The room was filled with large and beautiful bouquets of flowers and the closest family members sat along the edges. My host grandma walked in before me so I just followed her lead and waited my turn to give sympathies to the widow and others. In the middle of the room was the casket, open, with a piece of glass laid over the top. I assume the glass has something to do with the embalming practices, as well as the customary two-days the family spends with the deceased in the home. In regular embalming practices the fluids are drained from the body and replaced with chemicals, and it is made sure that the eyes and mouth are shut. However, that is not always how it is done here. In this case, the deceased appeared to be at least partially embalmed, however his mouth was open and filled with cotton, as was his nose, and it appeared as though his eyes were sewn shut.

When it was my turn to give my sympathies, I hugged those sitting closest to the casket and said the words my host mom had told me to. They received my hugs and thanked me sincerely, and I made my exit as many more people had come in behind me. As I was leaving a woman stood over the casket and laid her head down on the glass and sobbed.  

Outside the crowd had grown larger. I was offered a seat right next to the door to the house and I settled in for what I knew would be two-hours of waiting until we moved on to the church. More and more people came and entered the house, returning outside to find a place to wait. Sweat ran down my back and soaked my shirt and I fought off falling asleep as the heat baked all of us in our nice clothes. There were murmurs of quiet conversation, weeping and whaling, and the people kept coming.

In my time in Peru I have been in so many situations that made me uncomfortable or that I felt awkward and unsure of myself. I have found myself in situations in which I had felt like an intruder on a private moment. I have wondered out loud, “what am I doing here?” And somehow at the wake of a person I hardly knew, hours in and not even halfway through its completion, I realized this wasn’t one of those moments. I realized that I no longer have those moments. While this person was a neighbor that I had passed on countless runs, I did not know him well, but I did not feel like I did not belong. It did not bother me to see him in his casket. The community had come together to bear the weight of the loss of a loved one, and I am now a part of that community.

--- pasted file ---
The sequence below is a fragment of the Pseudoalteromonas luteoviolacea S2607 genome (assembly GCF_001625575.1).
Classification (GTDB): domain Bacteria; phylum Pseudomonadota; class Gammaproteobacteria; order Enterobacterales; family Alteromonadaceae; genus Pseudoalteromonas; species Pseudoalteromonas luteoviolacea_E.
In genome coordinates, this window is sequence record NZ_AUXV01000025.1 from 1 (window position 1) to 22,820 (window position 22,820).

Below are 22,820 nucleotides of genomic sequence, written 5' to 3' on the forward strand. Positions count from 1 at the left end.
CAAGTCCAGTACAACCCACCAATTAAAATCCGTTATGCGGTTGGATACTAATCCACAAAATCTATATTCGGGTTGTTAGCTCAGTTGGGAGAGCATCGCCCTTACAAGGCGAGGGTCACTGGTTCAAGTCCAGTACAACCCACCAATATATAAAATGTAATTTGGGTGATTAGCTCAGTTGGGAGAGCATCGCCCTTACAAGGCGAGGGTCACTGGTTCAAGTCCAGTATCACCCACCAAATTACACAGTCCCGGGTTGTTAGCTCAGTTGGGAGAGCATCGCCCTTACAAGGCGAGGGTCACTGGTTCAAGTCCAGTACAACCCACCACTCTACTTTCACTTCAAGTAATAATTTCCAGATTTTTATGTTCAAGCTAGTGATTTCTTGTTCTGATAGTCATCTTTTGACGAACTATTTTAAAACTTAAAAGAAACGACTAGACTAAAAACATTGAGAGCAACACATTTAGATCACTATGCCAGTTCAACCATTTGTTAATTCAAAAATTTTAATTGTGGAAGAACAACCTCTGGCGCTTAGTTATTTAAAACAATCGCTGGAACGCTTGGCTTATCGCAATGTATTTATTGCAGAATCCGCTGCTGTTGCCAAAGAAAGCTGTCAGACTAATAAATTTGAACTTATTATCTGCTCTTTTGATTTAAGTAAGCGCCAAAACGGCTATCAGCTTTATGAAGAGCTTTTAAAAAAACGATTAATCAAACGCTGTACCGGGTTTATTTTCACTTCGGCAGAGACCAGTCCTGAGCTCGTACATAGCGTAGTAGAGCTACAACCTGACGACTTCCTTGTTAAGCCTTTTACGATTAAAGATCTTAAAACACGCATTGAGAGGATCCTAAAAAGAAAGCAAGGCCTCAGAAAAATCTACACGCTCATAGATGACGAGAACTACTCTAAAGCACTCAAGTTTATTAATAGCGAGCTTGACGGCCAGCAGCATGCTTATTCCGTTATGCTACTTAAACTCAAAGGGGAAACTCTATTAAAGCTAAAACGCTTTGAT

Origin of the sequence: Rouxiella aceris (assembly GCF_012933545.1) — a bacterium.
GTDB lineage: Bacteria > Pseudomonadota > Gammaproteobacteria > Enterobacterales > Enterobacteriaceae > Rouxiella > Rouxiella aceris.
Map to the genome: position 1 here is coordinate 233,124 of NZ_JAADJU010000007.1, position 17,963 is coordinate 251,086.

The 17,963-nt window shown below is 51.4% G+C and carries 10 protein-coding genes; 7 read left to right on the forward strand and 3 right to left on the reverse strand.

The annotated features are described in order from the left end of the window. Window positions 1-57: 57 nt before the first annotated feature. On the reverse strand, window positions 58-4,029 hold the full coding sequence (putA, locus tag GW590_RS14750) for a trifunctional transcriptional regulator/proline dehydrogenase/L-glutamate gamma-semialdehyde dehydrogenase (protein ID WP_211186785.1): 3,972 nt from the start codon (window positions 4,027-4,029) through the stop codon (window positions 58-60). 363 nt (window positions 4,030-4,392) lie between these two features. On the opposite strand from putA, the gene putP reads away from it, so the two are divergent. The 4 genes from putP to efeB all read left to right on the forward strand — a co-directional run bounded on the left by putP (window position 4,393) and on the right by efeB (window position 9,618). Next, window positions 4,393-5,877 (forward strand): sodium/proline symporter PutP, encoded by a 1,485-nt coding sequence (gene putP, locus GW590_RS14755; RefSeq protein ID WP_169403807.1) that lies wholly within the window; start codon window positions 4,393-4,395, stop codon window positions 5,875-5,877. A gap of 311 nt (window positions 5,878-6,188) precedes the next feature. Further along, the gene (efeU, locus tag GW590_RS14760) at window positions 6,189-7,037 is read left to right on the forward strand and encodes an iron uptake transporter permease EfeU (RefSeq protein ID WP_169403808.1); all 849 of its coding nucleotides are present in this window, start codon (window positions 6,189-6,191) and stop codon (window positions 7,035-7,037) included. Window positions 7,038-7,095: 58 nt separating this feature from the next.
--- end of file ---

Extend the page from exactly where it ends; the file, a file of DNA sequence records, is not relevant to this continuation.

When it came time to move on to the church, to carry the casket and the man out of his home for the last time, there were hundreds of people present. Being a small town the church is only a few blocks from anywhere, so the group walked slowly on to the church following a marching band.

The funeral continued with a mass at the Catholic Church (which was filled to the brim) for another two hours, and then followed by a procession to the cemetery. I handed kleenex to my host mom and host aunt as we exited the church and watched as people clung to the casket, kissing their hands and touching it, and cried as it was carried out. My host mom and host grandmother decided it would be okay to leave at this point although the ceremony would continue on for at least another two hours. 

We parted ways with the group heading to the cemetery and my host mom continued to cry and tell me how the funeral had reminded her of her father's. We stopped at a bodega on the way home and she bought us popsicles and we ate them in silence as we walked home.

It may seem strange to say, but in many ways the wake meant a lot to me. I’m glad my host mom invited me. It immediately put me side-by-side with people in my community and grounded me after returning from vacation, which can be difficult. It gave me an opportunity to participate in a part of life that I often stay away from. It allowed me to realize how much I’ve grown personally, and within my community as an honorary member. It showed me how much my host mom appreciates my presence, even in times of sadness.  In my first months of service I would not have been able to handle a wake or funeral, but I also wouldn’t have been invited.

There are many things about the small Peruvian community I live in that I have come to really appreciate. Yes, it is humble and still developing, but their interconnectedness as a community and willingness to bare the weight of others, to share the load, is one I admire and hope to emulate. Maybe Peruvians are less disconnected and separated from death because they don't have the privilege and opportunity to do so, but their customs are something I would never change. I am humbled and honored to become apart of it.